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Hybrid Technologies Begins Production of Li-Ion Minis

15 July 2007

Hybrid Technologies announced that it has begun production of its all-electric version of a BMW MINI powered by lithium-ion batteries.

The electric Mini has a top speed of 80 mph (129 km/h), accelerates from 0-60 mph in 6.0 seconds, and has a range of 120 miles (193 km) on a single charge. A full charge takes 8-10 hours (220-240 VAC). The Li-ion battery pack supports 1,500+ full charges.

The Li-ion Mini uses a 78 kW peak (105 hp) 3-phase, brushless AC motor combined with a 30 kWh battery pack. (Earlier post.)

The Mini Cooper Frame is produced by the Mini Cooper plant in Oxford England, and the conversion to the all-lithium drivetrain currently takes place in North Carolina at Hybrid’s Mooresville plant.

Hybrid Technologies uses lithium-ion polymer batteries supplied by Korea’s EaglePicher Kokam. (Earlier post.) Kokam uses a lithium cobalt oxide cathode.

In 2006, Hybrid Technologies and Kokam announced they were working on the development of an ultra-high performance electric vehicle that could reach more than 1,000 miles on one charge.

The vehicle would have approximately a 300 kWh system based on Kokam’s technology, according to the two companies.

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July 15, 2007 in Brief | Permalink | Comments (9) | TrackBack (0)

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Just a small correction. Kokam is using NCM - Nickel-Cobalt-Manganese oxide mixture for cathodes. NCM are more safe than pure cobalt oxide based batteries.

This is encouraging. However, when will it be priced for the mass market, i.e., a price point below $25,000?
I hope the next one is made of carbon fiber to extend its range and performance. Right now BEVs are still in the classification as novelties.

I would buy one tomorrow at the right price point.

I'm not too confident in the cells that Hybrid Technologies uses - it was recently announced that New York City had to abort a test program using HybridTech's PT cruisers as taxicabs. Apparently the cars weren't very reliable, and the batteries stopped working in the winter temperatures.

http://www.evworld.com/news.cfm?newsid=15699

In all honesty, lithium phosphate batteries probably offer a better long-term solution than these oxide-based chemistries, as all the data I've seen shows they're operating temperature range, life cycle, and safety is far better. There's a slight drop in energy density, but perhaps that will be rectified through improved cell design (the large format LiFEPO4 cells seem to be consistently inferior to 18650 format cells of the same chemistry).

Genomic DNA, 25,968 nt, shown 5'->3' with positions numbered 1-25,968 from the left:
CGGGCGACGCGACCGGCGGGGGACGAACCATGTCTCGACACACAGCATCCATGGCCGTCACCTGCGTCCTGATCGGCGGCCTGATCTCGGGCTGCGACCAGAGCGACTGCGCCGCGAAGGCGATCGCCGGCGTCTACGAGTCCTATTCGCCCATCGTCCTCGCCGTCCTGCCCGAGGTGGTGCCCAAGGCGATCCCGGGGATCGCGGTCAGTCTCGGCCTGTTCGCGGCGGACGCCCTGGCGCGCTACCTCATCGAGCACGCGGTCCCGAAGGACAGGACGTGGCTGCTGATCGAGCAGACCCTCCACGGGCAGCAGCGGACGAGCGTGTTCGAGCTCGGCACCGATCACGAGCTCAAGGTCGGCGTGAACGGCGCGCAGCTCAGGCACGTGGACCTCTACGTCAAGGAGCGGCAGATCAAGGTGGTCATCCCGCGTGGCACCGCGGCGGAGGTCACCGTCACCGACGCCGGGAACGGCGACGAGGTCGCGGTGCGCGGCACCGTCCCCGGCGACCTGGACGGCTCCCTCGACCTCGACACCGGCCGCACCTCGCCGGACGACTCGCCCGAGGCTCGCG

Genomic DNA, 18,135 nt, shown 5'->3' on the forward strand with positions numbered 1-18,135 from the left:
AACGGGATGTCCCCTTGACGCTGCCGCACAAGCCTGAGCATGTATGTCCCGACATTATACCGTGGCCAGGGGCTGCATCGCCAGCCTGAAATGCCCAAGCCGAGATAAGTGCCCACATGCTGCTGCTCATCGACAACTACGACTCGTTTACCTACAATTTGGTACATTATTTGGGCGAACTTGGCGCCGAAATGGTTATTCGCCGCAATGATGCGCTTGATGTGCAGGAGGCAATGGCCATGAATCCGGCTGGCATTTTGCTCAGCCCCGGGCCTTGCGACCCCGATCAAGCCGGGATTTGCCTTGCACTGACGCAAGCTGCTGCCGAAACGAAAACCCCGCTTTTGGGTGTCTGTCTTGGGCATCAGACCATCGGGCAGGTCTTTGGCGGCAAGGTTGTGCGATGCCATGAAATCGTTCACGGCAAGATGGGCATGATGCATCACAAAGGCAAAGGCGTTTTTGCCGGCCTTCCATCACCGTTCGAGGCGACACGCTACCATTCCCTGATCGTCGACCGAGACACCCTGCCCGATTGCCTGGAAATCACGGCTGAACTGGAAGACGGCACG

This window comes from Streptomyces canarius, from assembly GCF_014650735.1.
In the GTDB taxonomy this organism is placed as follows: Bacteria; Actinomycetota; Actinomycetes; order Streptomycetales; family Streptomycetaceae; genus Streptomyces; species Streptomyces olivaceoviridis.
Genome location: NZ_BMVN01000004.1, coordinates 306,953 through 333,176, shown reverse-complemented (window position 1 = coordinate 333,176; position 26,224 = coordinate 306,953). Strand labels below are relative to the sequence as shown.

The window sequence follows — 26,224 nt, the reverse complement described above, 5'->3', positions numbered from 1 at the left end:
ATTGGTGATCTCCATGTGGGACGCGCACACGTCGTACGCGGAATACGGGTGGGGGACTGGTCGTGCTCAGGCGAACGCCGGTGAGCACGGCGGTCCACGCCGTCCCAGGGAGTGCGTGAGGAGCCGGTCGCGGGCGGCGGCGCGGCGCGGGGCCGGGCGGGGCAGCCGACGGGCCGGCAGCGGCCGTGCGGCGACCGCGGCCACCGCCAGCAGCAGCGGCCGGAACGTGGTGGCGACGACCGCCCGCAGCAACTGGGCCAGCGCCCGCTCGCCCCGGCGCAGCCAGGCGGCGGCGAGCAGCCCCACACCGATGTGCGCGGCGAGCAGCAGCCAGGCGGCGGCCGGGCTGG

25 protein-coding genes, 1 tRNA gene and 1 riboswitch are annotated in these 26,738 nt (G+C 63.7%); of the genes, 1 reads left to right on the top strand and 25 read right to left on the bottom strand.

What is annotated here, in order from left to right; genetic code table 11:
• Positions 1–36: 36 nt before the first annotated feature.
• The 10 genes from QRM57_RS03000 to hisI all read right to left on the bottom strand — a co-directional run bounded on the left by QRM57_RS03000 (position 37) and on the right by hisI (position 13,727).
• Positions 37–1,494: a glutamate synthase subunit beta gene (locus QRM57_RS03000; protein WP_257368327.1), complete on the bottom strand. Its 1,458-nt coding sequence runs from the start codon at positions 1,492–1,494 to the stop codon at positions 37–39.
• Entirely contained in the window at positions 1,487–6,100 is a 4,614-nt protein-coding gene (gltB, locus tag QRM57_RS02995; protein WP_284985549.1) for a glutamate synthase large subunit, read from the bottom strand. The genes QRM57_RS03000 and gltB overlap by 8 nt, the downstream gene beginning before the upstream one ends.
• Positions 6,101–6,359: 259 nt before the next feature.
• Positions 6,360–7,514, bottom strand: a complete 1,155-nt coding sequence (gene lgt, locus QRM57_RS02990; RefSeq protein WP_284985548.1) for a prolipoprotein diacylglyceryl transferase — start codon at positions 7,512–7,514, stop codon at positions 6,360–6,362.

Either that or you go with more complex battery management packs and software, e.g. Tesla, which by themselves suck valuable energy and add weight.

so what are they going to do with these cars? sell them to individuals? fleets?

A range of 120 miles and 1500 + charges = 180,000 total miles...Sounds reasonable for my needs, but the price will be the kicker.

Their website quotes a price of $40K for a vehicle with a 70-80 mile range. If you want the 120 mile range that cost another $7,500 and air is another $2K making the total price about $50K. Hardly worth it for a micro car that has questionable reliability.

lithium batteries do not seem to like cold weather , my mobile phone
packs in when exposed to cold . Zebra is the way to go at the moment
no cold weather problems , and in large quantitys could be made really
cheaply

Zebra batteries also don't like cold weather (anything below 300 °C) as they would freeze... :)

Thought this design was to use an ultracap for the regenerative braking capture. That would extend range somewhat. Most people will balk at a 4 year lifetime for battery pack. Without a warranty or low cost battery replacement path, this car will have a rough time at its current price point.

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